> in my two papers referred to in my last post).  Your (and Alfredo's)
> interpretation of Part 2 contradicts this aspect of Marx's method,
> both in Part 2 and in the rest of the volume.  

As I said, I cannot comment since I haven't read it in detail. As 
regards the cites in your papers, then they are all consonant with 
the view that the key quantitative proposition is not that of 
*proportionality* of prices to labour times, rather it is of a 
*systematic relationship* between prices and labour times. It is 
true that, at face value, these cites are more supportive of your view 
than mine, since they stress proportionality. Though, to the extent 
that these cites are at the level of the OCC then they also support 
my view (my view entails proportionality at the level of the OCC). 
Furthermore, the natural thing to do is to work at the level of the 
OCC, since the level of the VCC obscures the underlying 

> Marx's conclusion that surplus-value is proportional to surplus labor
> is not merely "one of convenience" that can be dropped without any
> effect on the theory.  This determination of surplus-value provides
> the basic quantitative premise for the theory of the distribution of
> surplus-value in Volume 3.

Well, the basic quantitative and qualitative premise is provided by 
Volume 1, and we have different interpretations of Volume 1.

> Andy, how do you think Marx "established" in Volume 3 (Part 2) that
> the proportionality between surplus-value and surplus labor obtains
> "when working at the level of of OCC"?  As I understand Alfredo's
> interpretation, at the "level of the OCC" in Volume 3, surplus-value
> is taken as given, as determined in Volume 1, i.e. as proportional to
> surplus labor (please see Alfredo's table on p. 85).  In other words,
> his interpretation assumes that the proportionality betwen
> surplus-value and surplus labor holds in Volume 1, and then the
> surplus-value thus determined in Volume 1 is used to determined the
> INITIAL general rate of profit (= S / C+V) and the INITIAL prices of
> production in Volume 3, at the level of the OCC.  The proportionality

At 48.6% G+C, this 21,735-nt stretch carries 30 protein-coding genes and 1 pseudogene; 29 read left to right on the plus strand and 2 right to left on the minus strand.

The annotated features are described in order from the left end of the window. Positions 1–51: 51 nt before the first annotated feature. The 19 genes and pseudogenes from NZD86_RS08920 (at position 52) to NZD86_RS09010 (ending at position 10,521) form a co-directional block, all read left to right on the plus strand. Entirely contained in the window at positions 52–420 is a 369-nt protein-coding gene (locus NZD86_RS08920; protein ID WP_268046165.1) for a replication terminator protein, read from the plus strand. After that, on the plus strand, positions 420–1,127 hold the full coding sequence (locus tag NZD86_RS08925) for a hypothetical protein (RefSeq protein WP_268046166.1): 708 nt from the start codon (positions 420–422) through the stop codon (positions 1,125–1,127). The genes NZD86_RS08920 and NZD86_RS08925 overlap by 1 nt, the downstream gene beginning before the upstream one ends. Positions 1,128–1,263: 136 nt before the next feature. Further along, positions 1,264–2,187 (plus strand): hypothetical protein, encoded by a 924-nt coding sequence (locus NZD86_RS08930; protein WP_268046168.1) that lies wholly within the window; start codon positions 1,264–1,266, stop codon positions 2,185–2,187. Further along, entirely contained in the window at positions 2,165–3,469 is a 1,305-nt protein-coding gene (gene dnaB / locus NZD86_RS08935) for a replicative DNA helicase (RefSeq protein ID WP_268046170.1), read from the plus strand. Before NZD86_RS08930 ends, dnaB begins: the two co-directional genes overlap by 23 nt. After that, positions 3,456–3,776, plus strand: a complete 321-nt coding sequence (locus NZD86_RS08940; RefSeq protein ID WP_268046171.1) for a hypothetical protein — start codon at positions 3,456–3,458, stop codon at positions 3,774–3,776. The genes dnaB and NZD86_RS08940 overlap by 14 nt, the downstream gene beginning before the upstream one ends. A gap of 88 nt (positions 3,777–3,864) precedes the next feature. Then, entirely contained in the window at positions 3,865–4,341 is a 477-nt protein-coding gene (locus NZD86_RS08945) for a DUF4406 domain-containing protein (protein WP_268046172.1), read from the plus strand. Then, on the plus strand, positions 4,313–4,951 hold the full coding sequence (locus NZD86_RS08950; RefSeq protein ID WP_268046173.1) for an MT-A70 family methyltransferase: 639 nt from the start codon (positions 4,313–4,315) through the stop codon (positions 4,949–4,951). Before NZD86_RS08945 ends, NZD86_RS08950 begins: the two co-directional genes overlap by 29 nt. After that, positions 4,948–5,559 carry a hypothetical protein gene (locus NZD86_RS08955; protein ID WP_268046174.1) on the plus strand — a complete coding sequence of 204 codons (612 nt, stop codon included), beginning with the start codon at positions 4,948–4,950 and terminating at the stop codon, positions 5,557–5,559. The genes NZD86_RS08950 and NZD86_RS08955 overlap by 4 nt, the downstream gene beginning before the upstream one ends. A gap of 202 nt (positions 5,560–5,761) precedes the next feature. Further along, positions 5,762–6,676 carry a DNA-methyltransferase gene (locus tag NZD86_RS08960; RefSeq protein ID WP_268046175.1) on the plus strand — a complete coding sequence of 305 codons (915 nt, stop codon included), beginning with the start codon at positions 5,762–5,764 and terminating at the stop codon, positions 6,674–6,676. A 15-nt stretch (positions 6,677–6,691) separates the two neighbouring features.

> between surplus-value and surplus labor is not established in Volume
> 3, but is rather assumed, as determined in Volume 1.

The question you ask me is too complex to be fruitfully answered 
without reference to my chapters devoted to this issue. But the 
main points are as follows:  Vol 1 shows that labour is essence, 
and price is appearance. This is a qualitative necessary 
relationship.  This necessary relationship entails that there *must* 
be a systematic quantitative relationship between labour times and 
prices. However, Vol 1 does not show *how* this quantitative 
relationship is enforced; it does not reveal the social process 
whereby labour time magnitudes are connected to price 
magnitudes (so it does not, in this sense, 'establish' proportionality 
or any other relationship). It is Vol 3 that shows *how* labour time 
magnitudes are related to price magnitudes (the key mechanism, 
i.e. social process, being the competition between capitals). The 
quantitative key is *not* the *proportionality* of aggregate or 
individual values to prices. Rather, it is that Vol 3 shows how 
competition enforces a *systematic relationship* between labour 
time magnitudes and price magnitudes. 

Regarding Alfredo's view: I interpret Alfredo's position differently to 
your interpretation of it. The key question here is what does it 
mean for something to be taken 'as given'. I think you incorrectly 
project your own notion of 'givens' to Alfredo. But that's just my 

Many thanks Fred, now I will go away and try to think through your 
own view having, thanks to this exchange, gained a better idea of 
what that view is.


PS Your own view is presented as an interpretation of Marx, hence 
I have couched my remarks accordingly. But I would like to make 
clear that my main concern, like yours and everyone elses, is with 
grasping and changing reality rather than with 'what Marx really